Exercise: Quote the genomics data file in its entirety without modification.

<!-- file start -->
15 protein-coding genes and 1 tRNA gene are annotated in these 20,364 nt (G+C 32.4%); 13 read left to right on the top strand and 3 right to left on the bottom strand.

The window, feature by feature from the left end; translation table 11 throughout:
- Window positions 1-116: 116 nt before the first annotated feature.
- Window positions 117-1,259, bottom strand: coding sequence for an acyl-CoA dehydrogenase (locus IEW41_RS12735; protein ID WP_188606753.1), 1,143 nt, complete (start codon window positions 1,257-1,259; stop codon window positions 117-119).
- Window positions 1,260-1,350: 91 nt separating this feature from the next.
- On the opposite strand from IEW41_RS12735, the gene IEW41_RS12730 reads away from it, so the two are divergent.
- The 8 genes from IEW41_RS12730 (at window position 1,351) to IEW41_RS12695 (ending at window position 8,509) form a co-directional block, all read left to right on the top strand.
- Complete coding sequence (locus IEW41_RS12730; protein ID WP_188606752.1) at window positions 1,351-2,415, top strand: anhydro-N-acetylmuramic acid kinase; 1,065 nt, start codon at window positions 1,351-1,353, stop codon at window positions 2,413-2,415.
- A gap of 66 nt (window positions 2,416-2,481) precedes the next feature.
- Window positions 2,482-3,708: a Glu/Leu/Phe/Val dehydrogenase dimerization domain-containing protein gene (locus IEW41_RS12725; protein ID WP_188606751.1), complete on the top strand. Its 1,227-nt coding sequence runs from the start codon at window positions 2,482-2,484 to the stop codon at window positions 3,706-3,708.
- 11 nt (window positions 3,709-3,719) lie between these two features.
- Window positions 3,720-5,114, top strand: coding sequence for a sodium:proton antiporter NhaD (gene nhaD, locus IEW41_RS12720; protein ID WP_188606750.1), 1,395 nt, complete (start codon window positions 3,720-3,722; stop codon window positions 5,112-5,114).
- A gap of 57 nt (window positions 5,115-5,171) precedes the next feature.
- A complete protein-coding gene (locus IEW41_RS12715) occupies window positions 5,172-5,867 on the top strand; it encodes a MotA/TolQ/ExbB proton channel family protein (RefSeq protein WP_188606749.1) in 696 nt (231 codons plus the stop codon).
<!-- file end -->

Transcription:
15 protein-coding genes and 1 tRNA gene are annotated in these 20,364 nt (G+C 32.4%); 13 read left to right on the top strand and 3 right to left on the bottom strand.

The window, feature by feature from the left end; translation table 11 throughout:
- Window positions 1-116: 116 nt before the first annotated feature.
- Window positions 117-1,259, bottom strand: coding sequence for an acyl-CoA dehydrogenase (locus IEW41_RS12735; protein ID WP_188606753.1), 1,143 nt, complete (start codon window positions 1,257-1,259; stop codon window positions 117-119).
- Window positions 1,260-1,350: 91 nt separating this feature from the next.
- On the opposite strand from IEW41_RS12735, the gene IEW41_RS12730 reads away from it, so the two are divergent.
- The 8 genes from IEW41_RS12730 (at window position 1,351) to IEW41_RS12695 (ending at window position 8,509) form a co-directional block, all read left to right on the top strand.
- Complete coding sequence (locus IEW41_RS12730; protein ID WP_188606752.1) at window positions 1,351-2,415, top strand: anhydro-N-acetylmuramic acid kinase; 1,065 nt, start codon at window positions 1,351-1,353, stop codon at window positions 2,413-2,415.
- A gap of 66 nt (window positions 2,416-2,481) precedes the next feature.
- Window positions 2,482-3,708: a Glu/Leu/Phe/Val dehydrogenase dimerization domain-containing protein gene (locus IEW41_RS12725; protein ID WP_188606751.1), complete on the top strand. Its 1,227-nt coding sequence runs from the start codon at window positions 2,482-2,484 to the stop codon at window positions 3,706-3,708.
- 11 nt (window positions 3,709-3,719) lie between these two features.
- Window positions 3,720-5,114, top strand: coding sequence for a sodium:proton antiporter NhaD (gene nhaD, locus IEW41_RS12720; protein ID WP_188606750.1), 1,395 nt, complete (start codon window positions 3,720-3,722; stop codon window positions 5,112-5,114).
- A gap of 57 nt (window positions 5,115-5,171) precedes the next feature.
- A complete protein-coding gene (locus IEW41_RS12715) occupies window positions 5,172-5,867 on the top strand; it encodes a MotA/TolQ/ExbB proton channel family protein (RefSeq protein WP_188606749.1) in 696 nt (231 codons plus the stop codon).